First hand account of a journey from Nairobi to Mombasa by train as narrated by Ameer Janmohammed in his book ‘A Regal Romance’.
” In my view, the train journey between Mombasa and Nairobi epitomised the way in which the three main racial groups lived in Kenya.
The Kenya Uganda Railways used to run a daily passenger train service between Mombasa and Nairobi. The Mombasa train would leave each evening at six pm to arrive at Nairobi at 8.00 a.m. the following morning. The Nairobi train would leave at seven to arrive at Mombasa at 8.00 am the next morning. Nairobi being at an altitude of 5500 feet above sea level, the journey down to the coast took an hour less. Each train would consist of the locomotive and tender and several goods vans.
The carriages were arranged in a specific manner. Behind the locomotive would be a number of Third Class carriages, followed by a couple of Second Class carriages, and then some First Class carriages, with the Restaurant Car in the middle. Then some more Second Class carriages, some goods vans and the Guards van bringing up the rear. The reason for this was that in the days of the coal-burning locomotives, there used to be a lot of soot in the front half of the train. This way, the Europeans were spared the soot and also did not have to walk too far to reach the Restaurant car. Somewhere along the line, the coal burning-locomotives were replaced by Garratt diesel locomotives, and soot was no longer a problem.
The locomotives were usually named after local mountains, eg, MountKinangop and MountElgin, and so on. Europeans travelled first class.
Cabins were better appointed and cost more. The Europeans ordered from bar service before going in for dinner, and had a choice of two sittings. A smartly turned out waiter in a starched white tunic with brass buttons would announce the sittings by walking through the carriages playing a tune on a shiny xylophone.
The restaurant Steward was usually a Goan and the waiters Africans, well trained. The food was good, with a four course meal consisting of soup, a fish course, meat and veg and dessert, with coffee and liqueurs to follow. First class cabins would be turned down whilst the passengers were at dinner, with crisp white bedding which would have been pre-ordered. Most Europeans also went in for breakfast in the morning.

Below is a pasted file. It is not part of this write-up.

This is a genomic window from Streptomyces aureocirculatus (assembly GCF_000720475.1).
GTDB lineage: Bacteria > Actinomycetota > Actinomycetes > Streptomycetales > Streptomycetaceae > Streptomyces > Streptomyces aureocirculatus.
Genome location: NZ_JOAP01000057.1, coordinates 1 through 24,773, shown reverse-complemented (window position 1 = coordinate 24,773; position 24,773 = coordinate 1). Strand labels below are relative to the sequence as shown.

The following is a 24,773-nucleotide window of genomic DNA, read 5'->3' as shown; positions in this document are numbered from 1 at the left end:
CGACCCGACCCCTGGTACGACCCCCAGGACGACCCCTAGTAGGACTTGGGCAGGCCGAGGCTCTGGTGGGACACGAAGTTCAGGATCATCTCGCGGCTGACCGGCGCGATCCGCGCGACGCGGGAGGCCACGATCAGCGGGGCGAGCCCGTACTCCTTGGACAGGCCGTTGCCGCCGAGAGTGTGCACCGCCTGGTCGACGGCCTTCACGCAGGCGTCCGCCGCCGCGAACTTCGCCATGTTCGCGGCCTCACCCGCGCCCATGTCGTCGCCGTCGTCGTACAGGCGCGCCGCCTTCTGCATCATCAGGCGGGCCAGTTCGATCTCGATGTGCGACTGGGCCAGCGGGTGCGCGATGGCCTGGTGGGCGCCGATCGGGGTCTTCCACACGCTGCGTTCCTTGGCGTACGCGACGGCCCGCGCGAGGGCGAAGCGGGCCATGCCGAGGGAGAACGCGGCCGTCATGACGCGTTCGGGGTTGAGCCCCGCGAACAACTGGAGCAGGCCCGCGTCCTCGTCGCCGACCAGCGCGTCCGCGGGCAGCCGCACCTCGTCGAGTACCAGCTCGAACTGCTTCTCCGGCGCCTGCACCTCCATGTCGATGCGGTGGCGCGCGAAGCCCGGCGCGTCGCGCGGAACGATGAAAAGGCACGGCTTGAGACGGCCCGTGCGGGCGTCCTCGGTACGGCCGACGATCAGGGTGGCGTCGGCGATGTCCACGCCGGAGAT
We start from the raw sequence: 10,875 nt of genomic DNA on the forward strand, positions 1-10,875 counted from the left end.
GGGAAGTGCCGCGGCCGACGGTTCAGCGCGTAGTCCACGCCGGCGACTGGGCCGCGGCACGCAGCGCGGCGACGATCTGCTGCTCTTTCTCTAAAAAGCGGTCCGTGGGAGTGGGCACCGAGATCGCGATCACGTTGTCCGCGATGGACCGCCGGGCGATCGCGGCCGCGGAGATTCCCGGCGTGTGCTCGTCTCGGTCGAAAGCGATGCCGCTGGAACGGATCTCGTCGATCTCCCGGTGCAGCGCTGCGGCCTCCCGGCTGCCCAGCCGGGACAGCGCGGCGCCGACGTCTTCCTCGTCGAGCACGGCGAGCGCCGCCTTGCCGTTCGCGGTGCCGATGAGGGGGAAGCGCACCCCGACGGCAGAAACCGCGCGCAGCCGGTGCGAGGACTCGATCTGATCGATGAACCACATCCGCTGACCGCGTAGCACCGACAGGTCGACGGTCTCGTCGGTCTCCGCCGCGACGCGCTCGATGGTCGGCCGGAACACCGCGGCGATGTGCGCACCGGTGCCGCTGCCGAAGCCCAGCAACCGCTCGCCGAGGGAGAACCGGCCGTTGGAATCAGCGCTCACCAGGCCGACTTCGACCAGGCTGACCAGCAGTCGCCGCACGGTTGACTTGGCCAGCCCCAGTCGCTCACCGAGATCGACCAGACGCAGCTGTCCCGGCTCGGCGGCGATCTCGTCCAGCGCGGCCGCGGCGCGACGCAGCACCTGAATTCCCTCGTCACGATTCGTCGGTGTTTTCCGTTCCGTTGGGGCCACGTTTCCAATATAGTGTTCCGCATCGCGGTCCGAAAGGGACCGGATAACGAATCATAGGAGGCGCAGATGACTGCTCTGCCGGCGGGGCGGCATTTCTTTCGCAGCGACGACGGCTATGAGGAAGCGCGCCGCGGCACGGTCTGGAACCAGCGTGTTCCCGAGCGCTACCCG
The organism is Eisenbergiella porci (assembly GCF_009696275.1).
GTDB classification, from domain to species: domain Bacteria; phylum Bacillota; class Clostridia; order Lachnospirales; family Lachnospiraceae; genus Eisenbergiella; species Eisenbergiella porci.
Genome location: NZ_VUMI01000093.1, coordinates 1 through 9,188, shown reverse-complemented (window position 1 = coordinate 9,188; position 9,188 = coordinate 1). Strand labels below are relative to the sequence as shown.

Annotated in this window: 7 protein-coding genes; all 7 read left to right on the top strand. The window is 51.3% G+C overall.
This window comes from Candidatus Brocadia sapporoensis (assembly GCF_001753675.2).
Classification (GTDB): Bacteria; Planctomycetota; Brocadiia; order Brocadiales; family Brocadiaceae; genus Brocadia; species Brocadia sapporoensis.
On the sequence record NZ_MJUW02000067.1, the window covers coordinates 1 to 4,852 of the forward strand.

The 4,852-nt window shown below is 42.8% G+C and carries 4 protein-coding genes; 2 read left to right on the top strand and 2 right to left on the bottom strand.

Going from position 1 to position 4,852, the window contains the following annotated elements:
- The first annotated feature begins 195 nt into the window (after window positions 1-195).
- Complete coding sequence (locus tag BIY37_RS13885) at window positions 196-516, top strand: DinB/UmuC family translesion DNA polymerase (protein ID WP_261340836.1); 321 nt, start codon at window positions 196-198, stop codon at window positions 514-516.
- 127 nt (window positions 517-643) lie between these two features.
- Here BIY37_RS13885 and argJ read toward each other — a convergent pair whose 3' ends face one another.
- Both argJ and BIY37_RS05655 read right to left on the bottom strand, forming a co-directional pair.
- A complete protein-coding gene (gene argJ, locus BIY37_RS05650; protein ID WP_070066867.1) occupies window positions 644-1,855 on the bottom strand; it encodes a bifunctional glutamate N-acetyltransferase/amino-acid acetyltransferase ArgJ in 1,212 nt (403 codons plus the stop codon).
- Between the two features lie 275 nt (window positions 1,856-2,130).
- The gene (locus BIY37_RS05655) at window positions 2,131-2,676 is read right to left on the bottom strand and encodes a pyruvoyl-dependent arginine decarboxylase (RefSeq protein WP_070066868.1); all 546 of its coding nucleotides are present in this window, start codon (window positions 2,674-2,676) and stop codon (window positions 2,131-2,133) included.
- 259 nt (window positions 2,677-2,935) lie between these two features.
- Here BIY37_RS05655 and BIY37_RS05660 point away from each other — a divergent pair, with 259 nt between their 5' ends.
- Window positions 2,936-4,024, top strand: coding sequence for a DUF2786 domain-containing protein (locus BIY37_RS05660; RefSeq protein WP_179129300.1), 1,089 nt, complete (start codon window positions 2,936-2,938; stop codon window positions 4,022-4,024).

Indians mostly travelled second class. The carriages were less sumptuously appointed, or were old first class carriages. Indians did not as a rule go to the Restaurant car. They brought their own cooked food in “tiffins” which they ate in their cabins. The menu for our family usually consisted of fried fish and “rotli” or “rotlo”. For Roshan, Sultan and I, that meal was the highlight of the journey. Indians also travelled with their own bed-rolls.
Indians in those days did not stay in hotels, so they always stayed with families and friends, and they always carried their own bedding. In any case, there were no hotels which catered for them, even if any Indian wanted to stay in one. I don’t think staying in hotels fitted in with the Indian culture. Well-to-do Indians always had relatives – cousins, or in-laws, or friends or business connections, who would be happy to put up out of town visitors. Poorer people would find guest-houses, known as Dharamshalas or Musafar-Khanas which were usually run by community groups.
There was also another significant difference between the carriages in the three classes. The toilets. They were situated at each end of the carriages. First Class would have the upright Western-style toilets at both ends. Second Class had one Western and one squatting style at either end or Third Class had squatting-type toilets at both ends. You would be lucky to find any toilet paper in the Second, and certainly not in the Third. Cabins with en suite toilets and a wash-basin were introduced later.
Most Africans and some Indians travelled third class. Third class carriages were not sectioned off into cabins. They had hard wooden benches, and passengers sat through the night until they reached the destination. They paid very little for the privilege.
The trains would make a number of stops along the way when third class passengers could stretch their legs and buy mugs of tea and snacks from local vendors who came up to the carriages.
From Mombasa, the first stop would be Voi, a hundred miles due West. Then Mtito-Endei which was the half way mark, and for us, Kibwezi, about two thirds of the way to Nairobi. We used to keep awake for Kibwezi because one of my cousins, Hussein Motabapa’s eldest daughter Dolu, lived there – she was married to Akbar Gangji who had a business there – and they would always meet the train with lovely Indian tea and some delicious snacks at four in the morning! They would have received a telegram that family members were travelling on that day… ”
Image Courtesy - Mansoor Shivji Book - A regal romance by Ameer Janmohammed